Mount Teide National Park: rivers of lava

El Teide 1

Mount Teide dominates the island of Tenerife, whether it be climate, skyline and geography.  At 3,718 metres and with an impressive profile, it’s easy to see why the island’s ancient inhabitants considered this a magical place and the gateway to Hell.

For our road trip through the Parque Nacional del Teide (Mount Teide National Park), which welcomes more than 2.8 million visitors per year, we set out from the lovely town of La Orotava, known best for its stunning views over the northern part of the island and its 16th and 17th century architecture.

Be sure to check the weather before setting out – it’s quite common to have areas of thick fog between 1000 and 1500m altitude, although they do tend to clear above this altitude.  Also bear in mind that December and March tend to be the rainiest months.  As always, take care on the roads and if you are an inexperienced driver, maybe consider taking an organised trip or local guide instead of doing a DIY.

La Orotava lies at about 360m above sea level – but heading up into the Teide National Park, the road climbs over 2000m in just 40km.  The roads are winding (although in good condition) and there are some big drops, although once you get to the part itself, things flatten out considerably.

On the first part of the drive, there are some stunning views down to the Atlantic as well as plenty of traditional houses and guachinches – local bars and restaurants that are good places to stop for a rest and a local tapa or two.  Between altitudes of 1000 and 2100 metres you will see lots of the native Canarian pine trees typical of the outer Canaries.  Higher up, keep your eyes peeled for Canarian cedars.

The last great eruption

Mount Teide is still an active volcano although the last big eruption was in 1798.  Today, the mountain’s peak sits atop a 17km wide crater, and it is easy to see the Northern part from the road.  This part of the volcano was frequented by the ancients, and was where they tended to scavenge for pumice stone, sulphur and, at times, ice.

Campo de lava en el Teide

When you get to the area of the El Portillo visitor centre (centro de visitantes El Portillo) (on the TF-21 road, KM. 32, at 2300m altitude), you can really get an idea of the true size of the mountain, as well as a good view of its white peak.  It’s worth stopping here to take in some of the most interesting scenery in the national. In this area (and only a few steps from the road), you will find red and orange sands and strange rock formations that seem almost Martian.  With a bit of luck, you might also see one of the local tizón lizards, a local species that is dark in colour and can grow to more than 20cm.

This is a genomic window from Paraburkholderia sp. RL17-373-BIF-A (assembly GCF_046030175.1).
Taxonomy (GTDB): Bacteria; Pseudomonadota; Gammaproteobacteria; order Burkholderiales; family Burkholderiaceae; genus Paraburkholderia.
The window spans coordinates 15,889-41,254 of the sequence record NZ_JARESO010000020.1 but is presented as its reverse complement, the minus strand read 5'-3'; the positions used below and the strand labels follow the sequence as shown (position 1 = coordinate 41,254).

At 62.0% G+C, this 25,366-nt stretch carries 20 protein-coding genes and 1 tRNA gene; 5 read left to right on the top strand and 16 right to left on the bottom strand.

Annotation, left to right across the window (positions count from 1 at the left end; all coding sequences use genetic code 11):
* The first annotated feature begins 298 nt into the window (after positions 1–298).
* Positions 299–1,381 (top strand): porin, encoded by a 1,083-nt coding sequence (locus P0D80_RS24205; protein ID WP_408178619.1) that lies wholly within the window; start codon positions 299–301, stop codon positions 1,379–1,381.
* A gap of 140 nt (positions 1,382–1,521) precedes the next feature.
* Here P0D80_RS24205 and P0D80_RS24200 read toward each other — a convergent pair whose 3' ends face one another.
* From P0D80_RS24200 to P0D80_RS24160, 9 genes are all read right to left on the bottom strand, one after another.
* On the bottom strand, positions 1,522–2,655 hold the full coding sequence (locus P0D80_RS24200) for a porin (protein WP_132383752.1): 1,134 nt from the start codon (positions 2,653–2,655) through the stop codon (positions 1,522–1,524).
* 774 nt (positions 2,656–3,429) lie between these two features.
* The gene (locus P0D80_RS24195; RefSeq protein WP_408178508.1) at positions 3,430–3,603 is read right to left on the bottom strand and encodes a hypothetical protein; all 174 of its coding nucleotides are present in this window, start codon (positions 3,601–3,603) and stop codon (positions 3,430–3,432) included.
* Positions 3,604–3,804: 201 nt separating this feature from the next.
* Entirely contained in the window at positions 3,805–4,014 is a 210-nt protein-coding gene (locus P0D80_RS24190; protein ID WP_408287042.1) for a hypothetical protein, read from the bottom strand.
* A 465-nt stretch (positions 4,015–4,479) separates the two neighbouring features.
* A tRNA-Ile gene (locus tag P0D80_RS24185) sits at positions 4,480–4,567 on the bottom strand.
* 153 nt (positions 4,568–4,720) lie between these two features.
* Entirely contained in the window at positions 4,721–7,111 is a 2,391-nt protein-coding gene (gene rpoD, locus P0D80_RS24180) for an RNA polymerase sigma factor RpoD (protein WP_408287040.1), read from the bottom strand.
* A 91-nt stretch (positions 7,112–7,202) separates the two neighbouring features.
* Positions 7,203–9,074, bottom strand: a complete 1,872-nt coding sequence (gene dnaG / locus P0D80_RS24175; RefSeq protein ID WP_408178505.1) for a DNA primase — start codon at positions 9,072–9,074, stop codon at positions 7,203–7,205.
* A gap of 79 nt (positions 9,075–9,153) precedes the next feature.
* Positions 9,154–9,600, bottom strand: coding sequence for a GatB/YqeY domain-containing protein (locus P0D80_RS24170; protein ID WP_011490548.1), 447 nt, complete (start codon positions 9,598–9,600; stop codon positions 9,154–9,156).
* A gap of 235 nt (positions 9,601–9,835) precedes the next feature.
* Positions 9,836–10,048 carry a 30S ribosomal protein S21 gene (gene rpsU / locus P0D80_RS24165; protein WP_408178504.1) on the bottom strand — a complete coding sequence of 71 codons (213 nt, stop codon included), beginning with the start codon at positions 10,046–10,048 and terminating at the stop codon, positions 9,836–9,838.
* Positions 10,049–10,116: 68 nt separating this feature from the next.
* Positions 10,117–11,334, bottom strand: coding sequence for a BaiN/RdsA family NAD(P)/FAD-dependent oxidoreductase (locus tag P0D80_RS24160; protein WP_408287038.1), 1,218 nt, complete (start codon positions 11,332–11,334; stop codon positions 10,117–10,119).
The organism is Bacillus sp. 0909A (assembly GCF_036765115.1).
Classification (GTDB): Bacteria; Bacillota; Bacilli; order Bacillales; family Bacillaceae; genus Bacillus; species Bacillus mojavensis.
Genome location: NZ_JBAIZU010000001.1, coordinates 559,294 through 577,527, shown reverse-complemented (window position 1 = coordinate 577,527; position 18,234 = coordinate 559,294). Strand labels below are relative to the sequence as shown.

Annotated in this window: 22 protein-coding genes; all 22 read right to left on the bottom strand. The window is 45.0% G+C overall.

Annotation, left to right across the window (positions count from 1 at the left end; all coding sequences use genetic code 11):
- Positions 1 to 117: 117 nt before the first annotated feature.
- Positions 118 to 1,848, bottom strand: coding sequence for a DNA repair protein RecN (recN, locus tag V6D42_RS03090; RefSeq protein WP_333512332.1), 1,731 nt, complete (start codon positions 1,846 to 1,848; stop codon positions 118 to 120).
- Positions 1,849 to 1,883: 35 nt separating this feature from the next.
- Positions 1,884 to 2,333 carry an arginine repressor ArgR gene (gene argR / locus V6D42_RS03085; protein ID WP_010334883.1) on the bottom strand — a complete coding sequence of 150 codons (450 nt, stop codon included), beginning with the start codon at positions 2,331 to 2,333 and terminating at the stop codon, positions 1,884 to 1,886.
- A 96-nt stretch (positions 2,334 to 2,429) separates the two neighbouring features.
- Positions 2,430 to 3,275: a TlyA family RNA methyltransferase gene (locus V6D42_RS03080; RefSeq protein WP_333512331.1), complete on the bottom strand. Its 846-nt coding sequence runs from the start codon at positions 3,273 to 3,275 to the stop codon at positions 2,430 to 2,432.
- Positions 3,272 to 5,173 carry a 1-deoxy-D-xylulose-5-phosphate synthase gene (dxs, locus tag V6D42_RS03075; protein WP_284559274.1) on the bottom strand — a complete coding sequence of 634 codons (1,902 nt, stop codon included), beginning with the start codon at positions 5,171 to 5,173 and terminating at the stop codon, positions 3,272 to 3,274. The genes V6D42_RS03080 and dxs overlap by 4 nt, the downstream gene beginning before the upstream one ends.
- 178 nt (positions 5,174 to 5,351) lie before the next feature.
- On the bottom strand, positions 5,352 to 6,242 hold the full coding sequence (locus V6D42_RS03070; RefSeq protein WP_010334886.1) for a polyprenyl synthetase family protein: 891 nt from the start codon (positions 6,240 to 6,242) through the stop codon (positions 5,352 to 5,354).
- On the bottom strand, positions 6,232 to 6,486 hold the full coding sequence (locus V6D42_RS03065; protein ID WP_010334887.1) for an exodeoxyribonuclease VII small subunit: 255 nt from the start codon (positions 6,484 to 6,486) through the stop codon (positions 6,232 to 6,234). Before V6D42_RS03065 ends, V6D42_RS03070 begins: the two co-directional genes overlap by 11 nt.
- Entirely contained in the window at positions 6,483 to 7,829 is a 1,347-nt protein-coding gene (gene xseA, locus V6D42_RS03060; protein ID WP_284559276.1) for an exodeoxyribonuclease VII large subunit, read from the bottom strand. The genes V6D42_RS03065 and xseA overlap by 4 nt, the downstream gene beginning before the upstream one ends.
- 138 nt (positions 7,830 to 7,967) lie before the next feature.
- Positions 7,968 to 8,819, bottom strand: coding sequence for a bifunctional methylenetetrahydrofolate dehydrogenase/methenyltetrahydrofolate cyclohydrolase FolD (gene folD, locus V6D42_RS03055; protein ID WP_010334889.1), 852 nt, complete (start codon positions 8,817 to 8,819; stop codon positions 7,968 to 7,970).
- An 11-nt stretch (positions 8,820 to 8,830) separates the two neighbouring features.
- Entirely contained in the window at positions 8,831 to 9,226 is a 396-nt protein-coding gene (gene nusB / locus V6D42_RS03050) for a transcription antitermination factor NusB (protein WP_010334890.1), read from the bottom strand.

Many visitors choose to hike from this area.  If you do, be sure to take plenty of water, suncream and appropriate clothing and footwear.  It’s also worth talking to the people at the visitor centre, as they run guided walks suitable for most levels.

From a little further along, you can also take the teleférico (cable car) to the very top of the volcano (open 0900-1600, €26 for adults)

For those who enjoy walking, it is possible to stay within the Teide National Park at the Parador Nacional, a 4* hotel popular with international athletes (especially cyclists) training at altitude.  You can also stay at the Altamira refuge nearer the summit at 3270m if you are planning on walking up (€25 per night).

Vista hacia el mar desde el Teide

Views to the sea from el Teide

In our case, we decided to continue our visit by crossing the lava fields and visiting the mountain town of Masca in the West.  This part of the road is less busy, and in parts is cut through the rivers of solidified lava that serve as reminders of the 1798 eruption that lasted 6 months and resulted in the destruction of a number of settlements further down the mountainside.  In Canarian dialect, this  kind of landscape is known as malpais: the badlands.

Vista de Masca

Masca

The Masca road winds up and over a mountain ridge before plunging down to the little town of Masca, where visitors can stop for a bite to eat and to take in the views.  This road is not for the faint of heart and often busy – we would recommend going either early or late in the day to avoid the worst of the crowds.

We finished out trip with lunch on the seafront at the lovely colonial town of Garachico on the North coast.

Bonus:

A wine lover’s guide to Tenerife

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